Also, has anybody tried combination of FODMAP and Elemental? Success?


Patsy Catsos

Dextrose is another name for glucose. Yes, it is a monosacharide that does not require any further digestion and tends to be well and rapidly absorbed. I tend to think it could still be fermented by bacteria that are present in the small intestine, though because they will have access to it even before it can be absorbed. Likely less of a problem than the poorly absorbed carbs though. I should be learning more about this at the SIBO symposium I'll be attending tomorrow and Sunday.


Are there any UK protein powders that are suitable? I haven't been able to find any of these unless ordered from America etc, apart from the Jarrow one but I'm worried about the gums in it.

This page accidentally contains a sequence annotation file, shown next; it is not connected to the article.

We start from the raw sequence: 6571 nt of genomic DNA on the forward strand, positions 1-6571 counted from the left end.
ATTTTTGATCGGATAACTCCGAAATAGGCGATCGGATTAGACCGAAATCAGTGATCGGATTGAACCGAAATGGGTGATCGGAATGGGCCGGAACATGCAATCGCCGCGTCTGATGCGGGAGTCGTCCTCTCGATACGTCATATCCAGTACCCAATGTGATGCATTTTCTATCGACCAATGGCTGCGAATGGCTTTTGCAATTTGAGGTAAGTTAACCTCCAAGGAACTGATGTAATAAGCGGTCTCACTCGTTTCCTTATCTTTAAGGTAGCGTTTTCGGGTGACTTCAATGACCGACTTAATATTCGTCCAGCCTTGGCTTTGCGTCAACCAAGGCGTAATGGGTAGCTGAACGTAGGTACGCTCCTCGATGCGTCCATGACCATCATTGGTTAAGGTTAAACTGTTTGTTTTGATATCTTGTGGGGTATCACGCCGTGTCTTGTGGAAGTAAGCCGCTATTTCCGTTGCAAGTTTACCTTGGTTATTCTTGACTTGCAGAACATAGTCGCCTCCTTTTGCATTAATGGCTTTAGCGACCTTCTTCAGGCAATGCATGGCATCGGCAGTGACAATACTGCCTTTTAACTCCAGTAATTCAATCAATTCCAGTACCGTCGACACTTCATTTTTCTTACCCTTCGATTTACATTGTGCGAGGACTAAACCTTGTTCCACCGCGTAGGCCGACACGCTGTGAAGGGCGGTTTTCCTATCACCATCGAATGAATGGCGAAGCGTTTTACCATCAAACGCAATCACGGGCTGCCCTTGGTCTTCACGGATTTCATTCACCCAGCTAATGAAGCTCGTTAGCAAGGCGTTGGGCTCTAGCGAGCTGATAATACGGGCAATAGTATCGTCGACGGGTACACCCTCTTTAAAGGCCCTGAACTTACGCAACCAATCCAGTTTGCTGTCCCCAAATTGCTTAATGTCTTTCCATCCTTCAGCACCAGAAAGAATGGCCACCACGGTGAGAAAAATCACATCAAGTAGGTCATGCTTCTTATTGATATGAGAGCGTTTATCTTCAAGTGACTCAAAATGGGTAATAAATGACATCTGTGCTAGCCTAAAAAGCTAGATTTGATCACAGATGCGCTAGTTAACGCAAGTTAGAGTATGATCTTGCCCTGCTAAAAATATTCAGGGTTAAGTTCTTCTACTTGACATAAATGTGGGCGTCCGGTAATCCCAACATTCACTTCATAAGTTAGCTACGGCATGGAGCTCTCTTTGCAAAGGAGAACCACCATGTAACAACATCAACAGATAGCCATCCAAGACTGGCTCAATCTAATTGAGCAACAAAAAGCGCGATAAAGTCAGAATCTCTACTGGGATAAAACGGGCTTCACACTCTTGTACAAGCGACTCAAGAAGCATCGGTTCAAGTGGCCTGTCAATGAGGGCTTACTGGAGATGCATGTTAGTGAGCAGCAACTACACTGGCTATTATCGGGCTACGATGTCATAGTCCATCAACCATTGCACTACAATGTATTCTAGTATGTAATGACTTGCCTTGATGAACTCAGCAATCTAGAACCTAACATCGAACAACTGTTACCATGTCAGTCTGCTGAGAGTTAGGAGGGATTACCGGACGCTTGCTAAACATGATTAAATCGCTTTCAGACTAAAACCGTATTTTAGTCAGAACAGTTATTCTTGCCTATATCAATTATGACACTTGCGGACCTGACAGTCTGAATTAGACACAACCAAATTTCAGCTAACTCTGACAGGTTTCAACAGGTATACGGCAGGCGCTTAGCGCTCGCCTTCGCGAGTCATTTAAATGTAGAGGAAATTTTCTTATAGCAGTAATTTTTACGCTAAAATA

The one I used to use contained: Cross Flow ion exchanged micro filtered whey protein, partially hydrolysed whey protein isolate, lecithin, natural flavour and colour, sweetener: aspartame. Contains Phenylalanine.

I imagine this wouldn't be okay, partly because of they whey and because it doesn't state what the flavourings are?


Would the following be okay?

Ingredients: Soya Protein Isolate Powder, Emulsifier (Soya Lecithin), Anti-Caking Agent (SiliconDioxide).
Contains (or contains an ingredient/s derivedfrom) soya.

Can be found here: http://www.hollandandbarrett.com/pages/product_detail.asp?pid=548&prodid=221

I wonder if because it's the protein isolate and not made from beans? I'm on the elimination part of the process.

Or, alternatively, this? http://www.hollandandbarrett.com/pages/product_detail.asp?pid=2211&prodid=2461